Perak mufti: Jawi 'opponents' are violating Sedition Act

Modified 5 Jan 2020, 3:29 am

Anyone who questions the right to use Jawi are violating the Sedition Act 1948 and threatening national unity, said Perak Mufti Harussani Zakaria.

In a statement yesterday evening, Harussani (photo) argued that the position of Jawi was protected under Section 152 of the Federal Constitution and thus cannot be questioned, as prescribed under Section 3(1)(f) of the Sedition Act 1948.

Section 3(1)(f) defined "seditious tendency" as an act of questioning any "matter, right, status, position, privilege, sovereignty or prerogative established or protected by the provisions of Part III of the Federal Constitution or Article 152, 153 or 181 of the Federal Constitution".

Article 152(1) stated that "The national language shall be the Malay language and shall be in such script as Parliament may by law provide".

Harussani argued that Article 152(1) must be read together with Section 9 of the National Language Act 1963/1967 read: "The script of the national language shall be the Rumi script: provided that this shall not prohibit the use of the Malay script, more commonly known as the Jawi script, of the national language".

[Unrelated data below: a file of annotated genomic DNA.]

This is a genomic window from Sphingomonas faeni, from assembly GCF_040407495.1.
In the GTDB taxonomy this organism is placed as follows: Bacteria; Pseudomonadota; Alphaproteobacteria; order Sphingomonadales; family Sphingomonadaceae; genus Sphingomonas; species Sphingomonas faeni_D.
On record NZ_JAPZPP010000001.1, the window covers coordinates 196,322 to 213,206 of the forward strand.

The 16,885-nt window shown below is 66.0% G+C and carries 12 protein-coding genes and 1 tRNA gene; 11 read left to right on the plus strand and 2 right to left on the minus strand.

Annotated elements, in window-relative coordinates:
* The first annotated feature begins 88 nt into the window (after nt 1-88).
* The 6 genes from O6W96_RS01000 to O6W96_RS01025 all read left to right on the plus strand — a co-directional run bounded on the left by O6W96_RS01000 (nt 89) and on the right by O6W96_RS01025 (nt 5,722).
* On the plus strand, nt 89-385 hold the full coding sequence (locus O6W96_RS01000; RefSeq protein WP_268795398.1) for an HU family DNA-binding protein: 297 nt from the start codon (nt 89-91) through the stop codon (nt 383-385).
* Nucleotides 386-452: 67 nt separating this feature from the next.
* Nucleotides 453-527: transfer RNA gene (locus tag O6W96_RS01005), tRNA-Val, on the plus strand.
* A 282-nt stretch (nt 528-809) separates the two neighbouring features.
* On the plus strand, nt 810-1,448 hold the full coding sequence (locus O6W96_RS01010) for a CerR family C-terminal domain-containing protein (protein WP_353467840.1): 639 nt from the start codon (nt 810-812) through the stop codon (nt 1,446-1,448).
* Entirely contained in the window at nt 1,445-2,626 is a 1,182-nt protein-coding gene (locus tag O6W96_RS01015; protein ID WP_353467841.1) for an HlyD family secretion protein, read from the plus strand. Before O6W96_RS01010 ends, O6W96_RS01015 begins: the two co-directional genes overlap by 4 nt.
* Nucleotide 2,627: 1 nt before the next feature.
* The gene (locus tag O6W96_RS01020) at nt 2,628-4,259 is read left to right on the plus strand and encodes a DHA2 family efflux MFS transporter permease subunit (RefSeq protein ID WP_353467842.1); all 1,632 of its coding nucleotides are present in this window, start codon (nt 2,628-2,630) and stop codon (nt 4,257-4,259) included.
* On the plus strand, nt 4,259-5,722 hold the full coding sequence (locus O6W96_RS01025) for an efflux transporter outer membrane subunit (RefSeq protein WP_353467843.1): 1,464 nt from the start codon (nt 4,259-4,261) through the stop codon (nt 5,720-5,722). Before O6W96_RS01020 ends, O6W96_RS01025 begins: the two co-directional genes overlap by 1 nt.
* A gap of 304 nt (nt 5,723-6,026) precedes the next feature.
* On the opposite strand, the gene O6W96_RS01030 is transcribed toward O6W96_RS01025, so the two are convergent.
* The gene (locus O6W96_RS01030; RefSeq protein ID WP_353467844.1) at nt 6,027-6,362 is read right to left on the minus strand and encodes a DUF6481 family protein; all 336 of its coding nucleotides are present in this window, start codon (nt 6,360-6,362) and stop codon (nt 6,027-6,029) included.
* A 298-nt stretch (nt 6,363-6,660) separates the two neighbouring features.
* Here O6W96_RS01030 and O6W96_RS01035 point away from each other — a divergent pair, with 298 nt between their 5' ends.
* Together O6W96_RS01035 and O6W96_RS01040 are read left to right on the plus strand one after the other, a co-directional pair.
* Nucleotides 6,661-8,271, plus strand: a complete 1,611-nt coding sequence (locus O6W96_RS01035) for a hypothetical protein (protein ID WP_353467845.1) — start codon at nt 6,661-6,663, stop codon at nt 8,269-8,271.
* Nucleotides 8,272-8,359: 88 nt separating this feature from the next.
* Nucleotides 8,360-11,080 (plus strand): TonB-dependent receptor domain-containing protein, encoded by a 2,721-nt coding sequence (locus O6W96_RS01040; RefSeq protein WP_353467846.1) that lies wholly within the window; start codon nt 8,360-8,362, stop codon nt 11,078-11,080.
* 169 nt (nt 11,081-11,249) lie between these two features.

In view of this, Harussani said the Jawi script in the eyes of the law is the national language.

Harussani had issued his statement in response to an ongoing controversy over plans to introduce Jawi in the Bahasa Malaysia textbooks from Year 4 onwards.

After some protests, the government had decided to make the teaching of Jawi in vernacular schools optional and that it should be decided by the parent-teacher association (PTA).

Chinese education group Dong Zong - the umbrella body for board of governors of national-type Chinese primary and secondary schools - however, protested on grounds that this was a violation of Section 53 of the National Education Act 1996.

Section 53 stipulated that national-type schools are to be governed by a board of governors. Dong Zong argued that the board should have a say on whether a school was to teach Jawi and the decision should not be left to the PTA alone.

Several groups have accused Dong Zong of attempting denying Malay heritage by attempting to prohibit the proliferation of Jawi and were thus anti-nationalist.

Jawi, which has its roots in Arabic, was used throughout the Malay archipelagos until colonial powers forced the use of Romanised scripts.

In Malaysia, there is a renewed push for Jawi to be used officially, most notably in Kelantan and Pahang which mandated that all businesses adopt Jawi signage boards.

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